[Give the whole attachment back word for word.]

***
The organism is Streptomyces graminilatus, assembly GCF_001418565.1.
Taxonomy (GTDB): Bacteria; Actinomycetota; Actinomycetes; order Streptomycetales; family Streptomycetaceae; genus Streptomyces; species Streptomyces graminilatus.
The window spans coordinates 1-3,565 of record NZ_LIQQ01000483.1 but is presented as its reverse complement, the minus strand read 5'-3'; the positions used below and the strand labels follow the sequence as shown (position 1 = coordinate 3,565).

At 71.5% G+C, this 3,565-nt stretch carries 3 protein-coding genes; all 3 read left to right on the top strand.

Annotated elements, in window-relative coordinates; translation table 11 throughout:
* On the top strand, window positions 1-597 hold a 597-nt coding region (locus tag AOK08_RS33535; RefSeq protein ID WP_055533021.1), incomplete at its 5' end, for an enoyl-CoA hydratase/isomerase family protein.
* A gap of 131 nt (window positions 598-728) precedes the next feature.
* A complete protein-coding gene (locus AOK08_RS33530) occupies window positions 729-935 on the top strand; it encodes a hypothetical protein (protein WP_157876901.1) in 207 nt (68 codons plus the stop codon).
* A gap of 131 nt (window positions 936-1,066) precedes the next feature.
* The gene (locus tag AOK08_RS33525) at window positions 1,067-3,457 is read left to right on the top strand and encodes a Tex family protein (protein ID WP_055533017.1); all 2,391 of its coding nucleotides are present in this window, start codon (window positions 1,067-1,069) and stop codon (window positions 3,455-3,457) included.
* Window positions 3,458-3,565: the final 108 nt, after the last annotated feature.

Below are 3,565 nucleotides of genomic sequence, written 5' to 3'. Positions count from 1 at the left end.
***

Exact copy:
The organism is Streptomyces graminilatus, assembly GCF_001418565.1.
Taxonomy (GTDB): Bacteria; Actinomycetota; Actinomycetes; order Streptomycetales; family Streptomycetaceae; genus Streptomyces; species Streptomyces graminilatus.
The window spans coordinates 1-3,565 of record NZ_LIQQ01000483.1 but is presented as its reverse complement, the minus strand read 5'-3'; the positions used below and the strand labels follow the sequence as shown (position 1 = coordinate 3,565).

At 71.5% G+C, this 3,565-nt stretch carries 3 protein-coding genes; all 3 read left to right on the top strand.

Annotated elements, in window-relative coordinates; translation table 11 throughout:
* On the top strand, window positions 1-597 hold a 597-nt coding region (locus tag AOK08_RS33535; RefSeq protein ID WP_055533021.1), incomplete at its 5' end, for an enoyl-CoA hydratase/isomerase family protein.
* A gap of 131 nt (window positions 598-728) precedes the next feature.
* A complete protein-coding gene (locus AOK08_RS33530) occupies window positions 729-935 on the top strand; it encodes a hypothetical protein (protein WP_157876901.1) in 207 nt (68 codons plus the stop codon).
* A gap of 131 nt (window positions 936-1,066) precedes the next feature.
* The gene (locus tag AOK08_RS33525) at window positions 1,067-3,457 is read left to right on the top strand and encodes a Tex family protein (protein ID WP_055533017.1); all 2,391 of its coding nucleotides are present in this window, start codon (window positions 1,067-1,069) and stop codon (window positions 3,455-3,457) included.
* Window positions 3,458-3,565: the final 108 nt, after the last annotated feature.

Below are 3,565 nucleotides of genomic sequence, written 5' to 3'. Positions count from 1 at the left end.